His statue hovers out in front of STAPLES Center like a gigantic bronze ode to greatness. Playground legends and NBA players alike have tried to simulate his game. He is a certified Hall of Famer, one of the best to pick up a basketball.
“There are a lot of wonderful players that have played this game, but I don’t think there’s ever been anyone who combined this incredible play with being the kind of person he was,” former teammate and Los Angeles Lakers legend Jerry West said during Baylor’s statue unveiling ceremony at STAPLES Center in 2018. “He never changed. Never changed. The humility, the strength of character.”
But when it comes to remembering former great Los Angeles Lakers, often times a player that fails to be mentioned is Elgin Baylor. A Laker throughout his entire career, Baylor first came into the league in 1958 when he was drafted No. 1 overall by the team when they were known as the Minneapolis Lakers.
Baylor had been drafted a few years earlier by the Lakers well in the 14th round of the 1956 draft, but the 6-foot-5 forward opted to stay in college and play another season at Seattle University.
Back then former Minneapolis Lakers owners Bob Short shed light on how important drafting the rookie was in rebuilding the franchise.
“If he had turned me down, I would have been out of business. The club would have gone bankrupt,” Short said during a 1971 interview with the Los Angeles Times.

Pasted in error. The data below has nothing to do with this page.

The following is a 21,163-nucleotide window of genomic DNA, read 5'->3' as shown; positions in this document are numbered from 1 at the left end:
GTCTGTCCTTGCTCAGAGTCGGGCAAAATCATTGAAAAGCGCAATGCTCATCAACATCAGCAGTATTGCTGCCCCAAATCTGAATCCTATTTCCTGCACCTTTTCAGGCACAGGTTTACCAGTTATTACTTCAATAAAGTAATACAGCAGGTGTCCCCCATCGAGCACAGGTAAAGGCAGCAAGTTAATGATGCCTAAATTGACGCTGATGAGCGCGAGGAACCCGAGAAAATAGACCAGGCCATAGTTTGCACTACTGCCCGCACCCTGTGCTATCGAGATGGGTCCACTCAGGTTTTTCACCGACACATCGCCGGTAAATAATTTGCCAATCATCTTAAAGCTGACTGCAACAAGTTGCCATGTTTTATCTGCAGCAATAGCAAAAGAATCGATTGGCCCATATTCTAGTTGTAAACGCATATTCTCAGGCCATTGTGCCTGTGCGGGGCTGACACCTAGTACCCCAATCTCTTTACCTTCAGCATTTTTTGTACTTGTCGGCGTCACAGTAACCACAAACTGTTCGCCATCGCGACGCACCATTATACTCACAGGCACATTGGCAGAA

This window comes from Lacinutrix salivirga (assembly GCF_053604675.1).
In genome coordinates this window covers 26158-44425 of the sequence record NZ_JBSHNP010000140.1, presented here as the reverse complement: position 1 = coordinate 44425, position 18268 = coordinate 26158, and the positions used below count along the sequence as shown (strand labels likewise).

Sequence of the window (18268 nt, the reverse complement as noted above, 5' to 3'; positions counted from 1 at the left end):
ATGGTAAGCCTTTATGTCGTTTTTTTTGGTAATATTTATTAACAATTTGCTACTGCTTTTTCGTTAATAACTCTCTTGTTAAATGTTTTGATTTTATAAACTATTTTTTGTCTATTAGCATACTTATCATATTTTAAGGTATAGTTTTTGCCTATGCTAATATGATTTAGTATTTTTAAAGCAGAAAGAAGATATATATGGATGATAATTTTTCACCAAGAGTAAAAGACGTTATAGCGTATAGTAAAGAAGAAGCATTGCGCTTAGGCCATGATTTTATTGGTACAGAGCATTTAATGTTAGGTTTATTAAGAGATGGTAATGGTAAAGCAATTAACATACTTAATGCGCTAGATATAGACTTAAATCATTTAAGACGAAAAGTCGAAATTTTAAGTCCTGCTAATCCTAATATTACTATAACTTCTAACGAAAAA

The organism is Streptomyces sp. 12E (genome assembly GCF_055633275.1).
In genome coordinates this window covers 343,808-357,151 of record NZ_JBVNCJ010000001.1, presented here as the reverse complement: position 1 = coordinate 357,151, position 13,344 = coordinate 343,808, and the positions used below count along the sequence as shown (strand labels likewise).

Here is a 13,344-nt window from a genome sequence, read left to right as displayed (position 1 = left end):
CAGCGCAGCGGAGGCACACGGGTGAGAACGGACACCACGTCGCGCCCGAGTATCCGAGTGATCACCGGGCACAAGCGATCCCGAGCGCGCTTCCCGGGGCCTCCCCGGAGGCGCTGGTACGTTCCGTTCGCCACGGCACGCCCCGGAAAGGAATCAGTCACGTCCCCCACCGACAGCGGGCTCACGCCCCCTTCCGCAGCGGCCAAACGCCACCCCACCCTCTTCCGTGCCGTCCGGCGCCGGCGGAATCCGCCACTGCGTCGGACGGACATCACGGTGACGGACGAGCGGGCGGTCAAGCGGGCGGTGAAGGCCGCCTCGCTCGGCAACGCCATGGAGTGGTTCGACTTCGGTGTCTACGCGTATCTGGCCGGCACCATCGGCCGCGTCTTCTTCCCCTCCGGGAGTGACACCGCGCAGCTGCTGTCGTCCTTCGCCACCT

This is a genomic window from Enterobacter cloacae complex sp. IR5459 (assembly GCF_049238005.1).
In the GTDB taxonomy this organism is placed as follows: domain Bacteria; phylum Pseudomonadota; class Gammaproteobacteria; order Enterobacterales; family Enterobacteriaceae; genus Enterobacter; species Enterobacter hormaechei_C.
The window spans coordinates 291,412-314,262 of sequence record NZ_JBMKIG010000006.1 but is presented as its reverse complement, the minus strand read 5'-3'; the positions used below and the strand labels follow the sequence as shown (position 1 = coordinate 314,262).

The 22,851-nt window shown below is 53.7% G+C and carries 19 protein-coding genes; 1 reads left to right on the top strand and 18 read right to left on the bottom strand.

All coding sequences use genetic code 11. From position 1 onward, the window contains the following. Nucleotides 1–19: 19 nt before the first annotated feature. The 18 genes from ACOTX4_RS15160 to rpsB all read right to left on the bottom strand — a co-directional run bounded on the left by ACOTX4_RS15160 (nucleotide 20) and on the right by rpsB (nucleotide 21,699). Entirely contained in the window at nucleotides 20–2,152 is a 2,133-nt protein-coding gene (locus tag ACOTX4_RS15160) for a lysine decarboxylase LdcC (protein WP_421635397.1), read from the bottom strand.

Baylor did exactly what the owner was hoping he could achieve and brought the franchise back from the abyss by leading them to the NBA Finals against Bill Russell and the Boston Celtics in his rookie season, a theme that would haunt Baylor throughout his career.
The Celtics went on to sweep the Lakers in four games, providing the world a glimpse of what would be the first of seven-championship match-ups between the two historic franchises throughout the 1960s. Despite suffering a finals loss his first season in the league, Baylor averaged 24.9 points per game alongside a whopping 15 rebounds in route to securing the rookie of the year award for the up-and-coming phenom.
Baylor would go on to be named to 11 straight all-star games, including his rookie season where he was awarded co-MVP of the game after finishing off the night with 24 points and 11 rebounds.
During this remarkable stretch of his career, Baylor was able to help lead the then Minneapolis Lakers to a final appearance, before the team relocated to Los Angeles during the 1960 season, where the Lakers would reach eight more championship appearances over his 11 years with the franchise.
For Baylor, this is where he fell short of achieving the ultimate prize any professional athlete desires, winning a championship title. Despite playing alongside other Hall of Famers such as West, Gail Goodrich, and Wilt Chamberlain, Baylor failed to win a championship during his playing career, an unfortunate hole in a well-decorated basketball career.
Baylor was a statistical monster as a player. Not too many players can ever match what Baylor did on the basketball court. Two years before Chamberlain broke the scoring barrier with his 100-point game against the New York Knicks, Baylor became the first NBAer to cross the 70-point threshold with his 71-point outburst against the same Knicks.
To show what kind of mercurial juice he had as a baller, Baylor made 28 of his 48 shot attempts in the Lakers’ 123-108 win.